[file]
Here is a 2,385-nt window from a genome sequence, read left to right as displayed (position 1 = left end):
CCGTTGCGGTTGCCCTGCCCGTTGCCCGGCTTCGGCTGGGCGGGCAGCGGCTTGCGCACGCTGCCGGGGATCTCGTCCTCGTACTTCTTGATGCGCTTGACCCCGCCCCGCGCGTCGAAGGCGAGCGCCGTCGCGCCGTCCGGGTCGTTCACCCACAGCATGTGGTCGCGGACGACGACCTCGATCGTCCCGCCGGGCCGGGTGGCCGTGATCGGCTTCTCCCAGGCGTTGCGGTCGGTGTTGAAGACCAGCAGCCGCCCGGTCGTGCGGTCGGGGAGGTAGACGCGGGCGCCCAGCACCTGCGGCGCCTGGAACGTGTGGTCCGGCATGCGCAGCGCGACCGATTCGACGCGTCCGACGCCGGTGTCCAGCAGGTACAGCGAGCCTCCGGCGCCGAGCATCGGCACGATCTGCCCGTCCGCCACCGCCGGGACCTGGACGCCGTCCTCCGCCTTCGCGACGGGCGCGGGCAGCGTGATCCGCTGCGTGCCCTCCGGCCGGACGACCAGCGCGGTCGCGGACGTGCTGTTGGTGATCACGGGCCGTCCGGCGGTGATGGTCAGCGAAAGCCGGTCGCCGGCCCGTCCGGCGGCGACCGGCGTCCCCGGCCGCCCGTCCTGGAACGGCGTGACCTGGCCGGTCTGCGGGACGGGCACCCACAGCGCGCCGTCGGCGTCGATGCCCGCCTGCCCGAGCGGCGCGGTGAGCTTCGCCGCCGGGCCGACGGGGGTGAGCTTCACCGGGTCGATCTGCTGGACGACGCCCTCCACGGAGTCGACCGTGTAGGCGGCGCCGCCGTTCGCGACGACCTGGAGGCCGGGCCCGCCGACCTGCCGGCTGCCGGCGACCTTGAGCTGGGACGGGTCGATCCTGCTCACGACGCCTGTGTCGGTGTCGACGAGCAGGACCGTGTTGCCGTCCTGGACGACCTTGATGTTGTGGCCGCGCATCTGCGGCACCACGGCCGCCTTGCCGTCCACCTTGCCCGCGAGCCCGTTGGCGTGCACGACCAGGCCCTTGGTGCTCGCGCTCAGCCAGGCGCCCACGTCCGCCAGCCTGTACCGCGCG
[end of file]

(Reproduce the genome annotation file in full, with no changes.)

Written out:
Here is a 2,385-nt window from a genome sequence, read left to right as displayed (position 1 = left end):
CCGTTGCGGTTGCCCTGCCCGTTGCCCGGCTTCGGCTGGGCGGGCAGCGGCTTGCGCACGCTGCCGGGGATCTCGTCCTCGTACTTCTTGATGCGCTTGACCCCGCCCCGCGCGTCGAAGGCGAGCGCCGTCGCGCCGTCCGGGTCGTTCACCCACAGCATGTGGTCGCGGACGACGACCTCGATCGTCCCGCCGGGCCGGGTGGCCGTGATCGGCTTCTCCCAGGCGTTGCGGTCGGTGTTGAAGACCAGCAGCCGCCCGGTCGTGCGGTCGGGGAGGTAGACGCGGGCGCCCAGCACCTGCGGCGCCTGGAACGTGTGGTCCGGCATGCGCAGCGCGACCGATTCGACGCGTCCGACGCCGGTGTCCAGCAGGTACAGCGAGCCTCCGGCGCCGAGCATCGGCACGATCTGCCCGTCCGCCACCGCCGGGACCTGGACGCCGTCCTCCGCCTTCGCGACGGGCGCGGGCAGCGTGATCCGCTGCGTGCCCTCCGGCCGGACGACCAGCGCGGTCGCGGACGTGCTGTTGGTGATCACGGGCCGTCCGGCGGTGATGGTCAGCGAAAGCCGGTCGCCGGCCCGTCCGGCGGCGACCGGCGTCCCCGGCCGCCCGTCCTGGAACGGCGTGACCTGGCCGGTCTGCGGGACGGGCACCCACAGCGCGCCGTCGGCGTCGATGCCCGCCTGCCCGAGCGGCGCGGTGAGCTTCGCCGCCGGGCCGACGGGGGTGAGCTTCACCGGGTCGATCTGCTGGACGACGCCCTCCACGGAGTCGACCGTGTAGGCGGCGCCGCCGTTCGCGACGACCTGGAGGCCGGGCCCGCCGACCTGCCGGCTGCCGGCGACCTTGAGCTGGGACGGGTCGATCCTGCTCACGACGCCTGTGTCGGTGTCGACGAGCAGGACCGTGTTGCCGTCCTGGACGACCTTGATGTTGTGGCCGCGCATCTGCGGCACCACGGCCGCCTTGCCGTCCACCTTGCCCGCGAGCCCGTTGGCGTGCACGACCAGGCCCTTGGTGCTCGCGCTCAGCCAGGCGCCCACGTCCGCCAGCCTGTACCGCGCG